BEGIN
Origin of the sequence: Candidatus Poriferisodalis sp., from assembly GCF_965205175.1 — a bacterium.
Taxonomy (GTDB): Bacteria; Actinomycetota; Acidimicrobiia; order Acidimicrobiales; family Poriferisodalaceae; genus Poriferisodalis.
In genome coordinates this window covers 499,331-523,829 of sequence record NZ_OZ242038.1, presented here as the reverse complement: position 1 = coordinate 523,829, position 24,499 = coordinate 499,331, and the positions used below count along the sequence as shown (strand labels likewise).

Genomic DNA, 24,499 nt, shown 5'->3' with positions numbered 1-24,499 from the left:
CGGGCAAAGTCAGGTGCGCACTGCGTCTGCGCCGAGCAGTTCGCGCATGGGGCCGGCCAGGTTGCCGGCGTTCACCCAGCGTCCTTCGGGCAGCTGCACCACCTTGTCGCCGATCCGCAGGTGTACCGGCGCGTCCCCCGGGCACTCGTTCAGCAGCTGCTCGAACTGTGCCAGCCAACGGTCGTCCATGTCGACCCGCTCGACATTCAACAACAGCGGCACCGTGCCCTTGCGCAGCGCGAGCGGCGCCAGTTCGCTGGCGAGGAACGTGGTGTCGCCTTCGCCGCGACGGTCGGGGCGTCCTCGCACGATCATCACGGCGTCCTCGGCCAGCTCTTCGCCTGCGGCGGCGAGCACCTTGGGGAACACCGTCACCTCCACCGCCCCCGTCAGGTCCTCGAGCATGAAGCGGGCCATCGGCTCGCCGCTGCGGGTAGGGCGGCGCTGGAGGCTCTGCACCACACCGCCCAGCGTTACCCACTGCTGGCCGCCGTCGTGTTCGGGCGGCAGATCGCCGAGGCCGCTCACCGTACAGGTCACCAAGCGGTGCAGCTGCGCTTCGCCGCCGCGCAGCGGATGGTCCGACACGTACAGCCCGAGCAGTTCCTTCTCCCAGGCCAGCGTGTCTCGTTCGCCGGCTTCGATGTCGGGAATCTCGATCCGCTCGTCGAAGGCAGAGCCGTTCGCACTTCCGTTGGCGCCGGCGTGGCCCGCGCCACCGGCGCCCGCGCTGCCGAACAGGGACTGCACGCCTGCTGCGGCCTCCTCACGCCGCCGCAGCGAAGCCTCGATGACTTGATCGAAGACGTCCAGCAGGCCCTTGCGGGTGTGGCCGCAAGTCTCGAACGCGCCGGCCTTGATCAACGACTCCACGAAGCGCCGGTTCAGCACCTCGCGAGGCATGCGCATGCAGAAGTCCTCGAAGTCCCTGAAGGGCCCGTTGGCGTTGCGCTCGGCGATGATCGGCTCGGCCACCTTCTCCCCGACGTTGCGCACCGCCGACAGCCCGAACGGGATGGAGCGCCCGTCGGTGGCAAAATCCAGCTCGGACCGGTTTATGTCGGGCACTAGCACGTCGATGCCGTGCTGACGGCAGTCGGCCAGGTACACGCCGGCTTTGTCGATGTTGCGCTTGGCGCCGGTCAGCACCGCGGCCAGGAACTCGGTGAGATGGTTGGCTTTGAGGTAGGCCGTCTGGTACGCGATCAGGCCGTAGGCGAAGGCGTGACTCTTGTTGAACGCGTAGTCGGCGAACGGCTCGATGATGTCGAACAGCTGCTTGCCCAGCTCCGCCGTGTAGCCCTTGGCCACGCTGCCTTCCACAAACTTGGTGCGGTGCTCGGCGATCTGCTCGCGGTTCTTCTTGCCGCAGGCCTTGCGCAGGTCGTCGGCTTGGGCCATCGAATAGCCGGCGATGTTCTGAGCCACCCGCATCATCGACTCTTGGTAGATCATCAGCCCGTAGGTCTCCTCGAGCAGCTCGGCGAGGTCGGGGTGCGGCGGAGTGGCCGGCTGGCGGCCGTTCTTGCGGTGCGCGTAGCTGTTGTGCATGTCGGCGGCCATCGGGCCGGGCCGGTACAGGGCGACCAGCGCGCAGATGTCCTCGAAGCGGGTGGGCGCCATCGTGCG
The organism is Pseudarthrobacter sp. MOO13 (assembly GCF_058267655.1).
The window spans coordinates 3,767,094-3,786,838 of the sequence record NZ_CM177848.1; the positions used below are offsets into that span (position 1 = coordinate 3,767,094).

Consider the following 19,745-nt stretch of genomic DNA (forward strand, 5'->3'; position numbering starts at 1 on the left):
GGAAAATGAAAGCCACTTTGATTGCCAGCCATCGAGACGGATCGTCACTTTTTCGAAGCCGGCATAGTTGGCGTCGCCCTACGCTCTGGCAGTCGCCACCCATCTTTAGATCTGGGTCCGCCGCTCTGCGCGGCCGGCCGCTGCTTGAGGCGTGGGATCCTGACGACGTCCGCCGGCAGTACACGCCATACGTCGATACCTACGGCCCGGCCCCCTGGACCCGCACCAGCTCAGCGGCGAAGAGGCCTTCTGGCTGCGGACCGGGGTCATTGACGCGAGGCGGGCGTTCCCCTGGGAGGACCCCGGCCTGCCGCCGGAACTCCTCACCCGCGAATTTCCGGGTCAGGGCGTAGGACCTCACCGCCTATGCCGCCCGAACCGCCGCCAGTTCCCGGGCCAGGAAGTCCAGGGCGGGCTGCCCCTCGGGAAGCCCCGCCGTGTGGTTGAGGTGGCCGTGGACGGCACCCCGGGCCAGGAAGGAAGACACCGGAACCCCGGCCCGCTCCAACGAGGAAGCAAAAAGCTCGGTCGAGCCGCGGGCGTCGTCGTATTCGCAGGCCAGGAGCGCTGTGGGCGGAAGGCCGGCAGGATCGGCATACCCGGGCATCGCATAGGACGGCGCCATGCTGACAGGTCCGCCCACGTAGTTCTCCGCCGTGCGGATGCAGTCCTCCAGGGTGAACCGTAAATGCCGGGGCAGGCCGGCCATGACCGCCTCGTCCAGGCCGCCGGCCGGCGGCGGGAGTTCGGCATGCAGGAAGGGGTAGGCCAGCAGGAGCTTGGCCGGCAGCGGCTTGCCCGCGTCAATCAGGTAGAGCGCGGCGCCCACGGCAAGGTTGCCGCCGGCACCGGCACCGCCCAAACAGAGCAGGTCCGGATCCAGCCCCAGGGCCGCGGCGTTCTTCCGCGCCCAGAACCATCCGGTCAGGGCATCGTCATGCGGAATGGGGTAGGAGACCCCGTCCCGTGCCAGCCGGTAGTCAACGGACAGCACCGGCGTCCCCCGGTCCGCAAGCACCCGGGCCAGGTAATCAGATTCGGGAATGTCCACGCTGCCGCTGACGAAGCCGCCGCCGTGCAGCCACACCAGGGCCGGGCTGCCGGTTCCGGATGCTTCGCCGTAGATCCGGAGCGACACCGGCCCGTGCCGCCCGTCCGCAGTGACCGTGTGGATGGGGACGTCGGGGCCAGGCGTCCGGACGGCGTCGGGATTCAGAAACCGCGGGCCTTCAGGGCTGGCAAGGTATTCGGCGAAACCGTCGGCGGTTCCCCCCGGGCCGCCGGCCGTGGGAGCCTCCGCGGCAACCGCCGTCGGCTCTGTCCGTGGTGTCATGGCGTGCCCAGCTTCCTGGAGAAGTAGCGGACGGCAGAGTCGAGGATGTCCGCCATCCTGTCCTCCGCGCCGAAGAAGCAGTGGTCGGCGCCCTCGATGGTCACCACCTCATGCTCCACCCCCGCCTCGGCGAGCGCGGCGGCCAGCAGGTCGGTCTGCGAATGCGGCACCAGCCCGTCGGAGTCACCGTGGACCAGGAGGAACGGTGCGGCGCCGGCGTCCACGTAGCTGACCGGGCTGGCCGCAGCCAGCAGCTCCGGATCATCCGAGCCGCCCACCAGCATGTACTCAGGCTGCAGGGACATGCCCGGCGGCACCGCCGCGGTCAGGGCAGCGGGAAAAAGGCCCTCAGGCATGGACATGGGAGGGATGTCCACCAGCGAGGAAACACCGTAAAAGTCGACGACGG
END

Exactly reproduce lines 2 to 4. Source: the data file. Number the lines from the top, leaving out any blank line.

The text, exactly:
Taxonomy (GTDB): Bacteria; Actinomycetota; Acidimicrobiia; order Acidimicrobiales; family Poriferisodalaceae; genus Poriferisodalis.
In genome coordinates this window covers 499,331-523,829 of sequence record NZ_OZ242038.1, presented here as the reverse complement: position 1 = coordinate 523,829, position 24,499 = coordinate 499,331, and the positions used below count along the sequence as shown (strand labels likewise).

Genomic DNA, 24,499 nt, shown 5'->3' with positions numbered 1-24,499 from the left: